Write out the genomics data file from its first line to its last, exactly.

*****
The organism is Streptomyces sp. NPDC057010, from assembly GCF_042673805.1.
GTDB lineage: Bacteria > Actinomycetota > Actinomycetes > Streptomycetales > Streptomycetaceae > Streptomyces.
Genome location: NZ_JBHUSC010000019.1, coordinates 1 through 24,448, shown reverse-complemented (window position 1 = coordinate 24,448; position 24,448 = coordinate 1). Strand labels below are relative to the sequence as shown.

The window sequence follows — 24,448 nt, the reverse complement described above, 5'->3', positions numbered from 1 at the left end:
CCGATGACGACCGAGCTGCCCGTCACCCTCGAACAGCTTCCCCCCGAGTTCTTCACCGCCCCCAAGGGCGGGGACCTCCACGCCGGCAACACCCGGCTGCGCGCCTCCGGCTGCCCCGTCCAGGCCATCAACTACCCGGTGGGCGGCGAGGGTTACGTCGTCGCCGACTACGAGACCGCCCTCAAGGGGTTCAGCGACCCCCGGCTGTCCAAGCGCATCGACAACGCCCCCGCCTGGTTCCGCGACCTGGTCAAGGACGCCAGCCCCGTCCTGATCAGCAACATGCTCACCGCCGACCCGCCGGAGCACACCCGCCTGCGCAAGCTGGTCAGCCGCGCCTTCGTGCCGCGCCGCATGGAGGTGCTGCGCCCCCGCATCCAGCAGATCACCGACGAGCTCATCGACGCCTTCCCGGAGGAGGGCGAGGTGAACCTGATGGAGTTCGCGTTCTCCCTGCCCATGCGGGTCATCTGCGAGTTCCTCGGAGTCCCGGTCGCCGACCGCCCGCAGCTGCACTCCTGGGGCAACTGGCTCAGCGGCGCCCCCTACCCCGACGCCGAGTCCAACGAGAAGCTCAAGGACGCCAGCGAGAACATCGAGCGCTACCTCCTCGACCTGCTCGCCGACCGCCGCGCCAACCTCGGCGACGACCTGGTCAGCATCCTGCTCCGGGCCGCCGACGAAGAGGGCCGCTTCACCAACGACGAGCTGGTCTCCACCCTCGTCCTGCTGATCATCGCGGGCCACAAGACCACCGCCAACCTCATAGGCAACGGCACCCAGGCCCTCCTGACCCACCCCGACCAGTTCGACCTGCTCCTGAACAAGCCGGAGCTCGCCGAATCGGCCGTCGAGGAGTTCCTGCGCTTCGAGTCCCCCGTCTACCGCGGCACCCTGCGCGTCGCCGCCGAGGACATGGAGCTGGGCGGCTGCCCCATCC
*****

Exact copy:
The organism is Streptomyces sp. NPDC057010, from assembly GCF_042673805.1.
GTDB lineage: Bacteria > Actinomycetota > Actinomycetes > Streptomycetales > Streptomycetaceae > Streptomyces.
Genome location: NZ_JBHUSC010000019.1, coordinates 1 through 24,448, shown reverse-complemented (window position 1 = coordinate 24,448; position 24,448 = coordinate 1). Strand labels below are relative to the sequence as shown.

The window sequence follows — 24,448 nt, the reverse complement described above, 5'->3', positions numbered from 1 at the left end:
CCGATGACGACCGAGCTGCCCGTCACCCTCGAACAGCTTCCCCCCGAGTTCTTCACCGCCCCCAAGGGCGGGGACCTCCACGCCGGCAACACCCGGCTGCGCGCCTCCGGCTGCCCCGTCCAGGCCATCAACTACCCGGTGGGCGGCGAGGGTTACGTCGTCGCCGACTACGAGACCGCCCTCAAGGGGTTCAGCGACCCCCGGCTGTCCAAGCGCATCGACAACGCCCCCGCCTGGTTCCGCGACCTGGTCAAGGACGCCAGCCCCGTCCTGATCAGCAACATGCTCACCGCCGACCCGCCGGAGCACACCCGCCTGCGCAAGCTGGTCAGCCGCGCCTTCGTGCCGCGCCGCATGGAGGTGCTGCGCCCCCGCATCCAGCAGATCACCGACGAGCTCATCGACGCCTTCCCGGAGGAGGGCGAGGTGAACCTGATGGAGTTCGCGTTCTCCCTGCCCATGCGGGTCATCTGCGAGTTCCTCGGAGTCCCGGTCGCCGACCGCCCGCAGCTGCACTCCTGGGGCAACTGGCTCAGCGGCGCCCCCTACCCCGACGCCGAGTCCAACGAGAAGCTCAAGGACGCCAGCGAGAACATCGAGCGCTACCTCCTCGACCTGCTCGCCGACCGCCGCGCCAACCTCGGCGACGACCTGGTCAGCATCCTGCTCCGGGCCGCCGACGAAGAGGGCCGCTTCACCAACGACGAGCTGGTCTCCACCCTCGTCCTGCTGATCATCGCGGGCCACAAGACCACCGCCAACCTCATAGGCAACGGCACCCAGGCCCTCCTGACCCACCCCGACCAGTTCGACCTGCTCCTGAACAAGCCGGAGCTCGCCGAATCGGCCGTCGAGGAGTTCCTGCGCTTCGAGTCCCCCGTCTACCGCGGCACCCTGCGCGTCGCCGCCGAGGACATGGAGCTGGGCGGCTGCCCCATCC